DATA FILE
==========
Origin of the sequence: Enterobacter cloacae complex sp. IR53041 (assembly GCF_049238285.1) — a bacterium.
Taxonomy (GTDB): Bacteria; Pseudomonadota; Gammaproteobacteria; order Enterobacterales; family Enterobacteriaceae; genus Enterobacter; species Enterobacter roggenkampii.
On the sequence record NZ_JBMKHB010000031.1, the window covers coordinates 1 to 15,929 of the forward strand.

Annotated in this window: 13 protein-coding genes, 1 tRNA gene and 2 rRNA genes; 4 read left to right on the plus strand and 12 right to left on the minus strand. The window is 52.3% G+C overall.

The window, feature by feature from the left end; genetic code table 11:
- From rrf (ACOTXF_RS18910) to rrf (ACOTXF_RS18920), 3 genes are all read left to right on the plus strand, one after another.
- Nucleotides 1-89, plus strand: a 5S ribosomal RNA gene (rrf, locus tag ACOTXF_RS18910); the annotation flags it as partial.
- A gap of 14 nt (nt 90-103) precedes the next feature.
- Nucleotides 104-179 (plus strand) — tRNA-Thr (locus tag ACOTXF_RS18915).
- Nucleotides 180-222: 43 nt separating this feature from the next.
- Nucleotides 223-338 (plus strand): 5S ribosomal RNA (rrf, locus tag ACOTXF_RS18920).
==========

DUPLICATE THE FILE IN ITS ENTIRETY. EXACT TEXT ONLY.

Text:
Origin of the sequence: Enterobacter cloacae complex sp. IR53041 (assembly GCF_049238285.1) — a bacterium.
Taxonomy (GTDB): Bacteria; Pseudomonadota; Gammaproteobacteria; order Enterobacterales; family Enterobacteriaceae; genus Enterobacter; species Enterobacter roggenkampii.
On the sequence record NZ_JBMKHB010000031.1, the window covers coordinates 1 to 15,929 of the forward strand.

Annotated in this window: 13 protein-coding genes, 1 tRNA gene and 2 rRNA genes; 4 read left to right on the plus strand and 12 right to left on the minus strand. The window is 52.3% G+C overall.

The window, feature by feature from the left end; genetic code table 11:
- From rrf (ACOTXF_RS18910) to rrf (ACOTXF_RS18920), 3 genes are all read left to right on the plus strand, one after another.
- Nucleotides 1-89, plus strand: a 5S ribosomal RNA gene (rrf, locus tag ACOTXF_RS18910); the annotation flags it as partial.
- A gap of 14 nt (nt 90-103) precedes the next feature.
- Nucleotides 104-179 (plus strand) — tRNA-Thr (locus tag ACOTXF_RS18915).
- Nucleotides 180-222: 43 nt separating this feature from the next.
- Nucleotides 223-338 (plus strand): 5S ribosomal RNA (rrf, locus tag ACOTXF_RS18920).